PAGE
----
Song Premiere: Churchwood’s “Triptych”
Seventh son island soul drone
By Kevin Curtin, 11:11AM, Tue. Sep. 2
A year after raising heaven and hell on their breakout sophomore LP, local blues punks Churchwood return to the altar for another ritual of musical madness and cerebral rebellion.
Trickgnosis, the veteran quintet’s third full-length in four years, arrives Sept. 16 on Saustex Records. The album art, a hog tattooed with an image of Jesus Christ holding the Sacred Heart, comes courtesy of Belgian artist Wim Delvoye, also responsible for the stained glass X-ray art used for Churchwood 2.
Singer Joe Doerr, a distinguished poet and professor at St. Edward’s University, explains the connection between the Christ-pig and the new album’s title.
“Gnosticism, the idea that spiritual knowledge is found within and you don’t need a priest or hierarchy as a middleman, has fascinated me for a long time. Playing with the term ‘Gnosis’ and looking at the pig, of course trichinosis comes to mind – the disease, the illness, the virus that someone can get from having eaten undercooked pork.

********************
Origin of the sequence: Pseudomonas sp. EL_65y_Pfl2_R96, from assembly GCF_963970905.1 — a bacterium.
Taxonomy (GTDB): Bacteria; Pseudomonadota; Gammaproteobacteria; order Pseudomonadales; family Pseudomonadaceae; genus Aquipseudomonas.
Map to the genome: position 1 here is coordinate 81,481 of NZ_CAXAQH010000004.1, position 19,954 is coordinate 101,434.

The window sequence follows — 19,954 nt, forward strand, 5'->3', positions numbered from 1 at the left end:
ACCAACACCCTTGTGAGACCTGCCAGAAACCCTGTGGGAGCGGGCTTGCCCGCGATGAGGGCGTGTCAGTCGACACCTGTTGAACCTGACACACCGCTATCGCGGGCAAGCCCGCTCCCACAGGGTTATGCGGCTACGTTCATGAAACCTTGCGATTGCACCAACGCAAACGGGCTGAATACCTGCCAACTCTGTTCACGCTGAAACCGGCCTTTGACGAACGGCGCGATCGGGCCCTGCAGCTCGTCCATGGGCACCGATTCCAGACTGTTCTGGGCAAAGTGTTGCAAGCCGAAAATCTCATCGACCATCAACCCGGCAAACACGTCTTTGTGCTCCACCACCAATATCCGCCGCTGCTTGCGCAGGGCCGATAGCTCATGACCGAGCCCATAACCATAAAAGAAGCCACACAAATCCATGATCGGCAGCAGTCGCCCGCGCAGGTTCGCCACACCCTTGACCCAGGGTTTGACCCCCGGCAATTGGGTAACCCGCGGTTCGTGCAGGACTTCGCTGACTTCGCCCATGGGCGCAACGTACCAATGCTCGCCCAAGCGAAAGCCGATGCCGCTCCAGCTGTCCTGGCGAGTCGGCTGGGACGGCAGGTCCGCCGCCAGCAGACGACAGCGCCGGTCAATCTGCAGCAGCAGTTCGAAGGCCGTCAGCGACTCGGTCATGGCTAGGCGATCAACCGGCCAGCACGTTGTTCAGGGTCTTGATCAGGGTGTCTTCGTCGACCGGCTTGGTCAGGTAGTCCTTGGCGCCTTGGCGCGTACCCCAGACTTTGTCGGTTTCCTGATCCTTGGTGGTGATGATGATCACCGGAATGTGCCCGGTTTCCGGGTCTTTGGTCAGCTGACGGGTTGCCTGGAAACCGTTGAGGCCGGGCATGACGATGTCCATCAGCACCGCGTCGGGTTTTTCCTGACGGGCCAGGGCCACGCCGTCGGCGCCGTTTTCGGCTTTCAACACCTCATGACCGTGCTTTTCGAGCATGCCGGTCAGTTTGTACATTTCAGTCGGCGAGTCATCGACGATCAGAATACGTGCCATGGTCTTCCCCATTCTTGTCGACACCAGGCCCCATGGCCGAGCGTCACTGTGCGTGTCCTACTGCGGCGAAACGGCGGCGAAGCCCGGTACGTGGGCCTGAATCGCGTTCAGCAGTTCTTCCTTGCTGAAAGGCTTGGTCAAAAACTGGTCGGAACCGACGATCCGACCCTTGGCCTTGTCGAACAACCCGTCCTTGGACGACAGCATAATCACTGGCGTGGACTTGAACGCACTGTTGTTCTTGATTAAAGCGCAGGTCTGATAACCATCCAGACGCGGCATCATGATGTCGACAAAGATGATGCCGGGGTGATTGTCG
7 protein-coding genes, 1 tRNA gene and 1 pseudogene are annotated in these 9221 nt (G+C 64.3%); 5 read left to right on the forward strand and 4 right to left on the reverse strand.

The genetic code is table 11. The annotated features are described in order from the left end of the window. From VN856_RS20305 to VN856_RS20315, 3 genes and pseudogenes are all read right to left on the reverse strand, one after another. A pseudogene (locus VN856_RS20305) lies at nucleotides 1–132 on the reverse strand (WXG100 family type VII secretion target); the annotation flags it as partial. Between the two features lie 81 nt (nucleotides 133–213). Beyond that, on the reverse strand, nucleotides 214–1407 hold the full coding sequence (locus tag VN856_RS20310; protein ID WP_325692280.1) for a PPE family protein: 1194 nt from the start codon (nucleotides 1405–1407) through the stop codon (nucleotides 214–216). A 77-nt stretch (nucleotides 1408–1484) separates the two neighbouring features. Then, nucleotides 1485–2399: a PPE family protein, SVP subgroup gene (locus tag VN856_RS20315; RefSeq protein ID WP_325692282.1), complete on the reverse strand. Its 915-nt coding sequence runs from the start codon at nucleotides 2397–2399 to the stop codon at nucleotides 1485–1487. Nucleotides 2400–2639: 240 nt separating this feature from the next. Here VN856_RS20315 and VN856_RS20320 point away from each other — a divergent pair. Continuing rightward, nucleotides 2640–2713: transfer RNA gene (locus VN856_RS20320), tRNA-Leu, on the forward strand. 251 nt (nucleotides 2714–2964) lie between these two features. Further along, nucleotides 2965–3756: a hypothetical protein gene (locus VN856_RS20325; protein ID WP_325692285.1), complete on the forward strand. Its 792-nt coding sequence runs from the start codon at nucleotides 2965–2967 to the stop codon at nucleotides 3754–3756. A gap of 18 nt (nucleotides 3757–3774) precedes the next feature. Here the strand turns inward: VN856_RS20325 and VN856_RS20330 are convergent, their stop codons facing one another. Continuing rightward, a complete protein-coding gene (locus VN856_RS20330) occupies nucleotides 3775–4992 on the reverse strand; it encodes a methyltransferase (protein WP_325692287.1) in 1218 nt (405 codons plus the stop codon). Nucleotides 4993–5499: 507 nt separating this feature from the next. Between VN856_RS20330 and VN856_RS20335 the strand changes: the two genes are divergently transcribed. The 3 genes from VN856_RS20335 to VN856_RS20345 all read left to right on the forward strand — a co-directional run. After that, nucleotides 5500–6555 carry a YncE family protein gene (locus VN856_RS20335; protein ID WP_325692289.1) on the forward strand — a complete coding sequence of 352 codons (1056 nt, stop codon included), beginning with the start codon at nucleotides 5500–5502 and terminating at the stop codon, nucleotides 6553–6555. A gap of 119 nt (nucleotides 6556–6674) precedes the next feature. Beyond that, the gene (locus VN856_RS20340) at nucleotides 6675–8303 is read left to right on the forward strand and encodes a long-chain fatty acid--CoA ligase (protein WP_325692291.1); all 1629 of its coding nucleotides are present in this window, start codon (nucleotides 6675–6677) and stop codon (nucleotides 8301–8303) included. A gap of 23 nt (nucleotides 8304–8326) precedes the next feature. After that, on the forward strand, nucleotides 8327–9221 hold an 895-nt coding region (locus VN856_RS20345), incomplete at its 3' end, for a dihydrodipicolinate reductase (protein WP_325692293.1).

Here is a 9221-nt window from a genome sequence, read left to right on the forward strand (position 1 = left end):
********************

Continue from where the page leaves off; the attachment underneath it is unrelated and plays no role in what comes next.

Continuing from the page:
“So Trickgnosis struck me as a pun that fit right in with this work and my own interests.”
Churchwood’s latest collection remains tracked on the path of Nick Cave, Tom Waits, and Captain Beefheart, but veers sideways into country, punk, and, in the case of the vibraphone fueled, falsetto-pitched “Triptych,” something you might call island soul drone.
“The notion behind ‘Triptych’ comes from this desire to create a character for myself,” explains Doerr. “In blues mythology and various other cultures, this notion of the seventh son is really powerful. He’s said to possess a kind of Gnostic understanding of the world. It could be thought of as the opposite of the evangelistic approach to discovering the gospel.
“‘Evangelion’ means the good news or the gospel. The dysangelion is the alternative to the evangelion. For Gnostics, the dysangelion, or the bad news, is what we were supposed to be trustful of in the material realm, and because the evangelion comes from the physical realm, it was not to be trusted at all.
“So the seventh son, in all these traditions including the blues tradition, sort of arrives at that just by virtue of being born seventh. He comes to this world a badass, distrustful of authority, and capable of turning the world on its head.”
In reality, Doerr was born fourth of six sons, but in the lyrics, he makes himself a triptych – dividing into three – so he can achieve the Gnostic understanding of the world.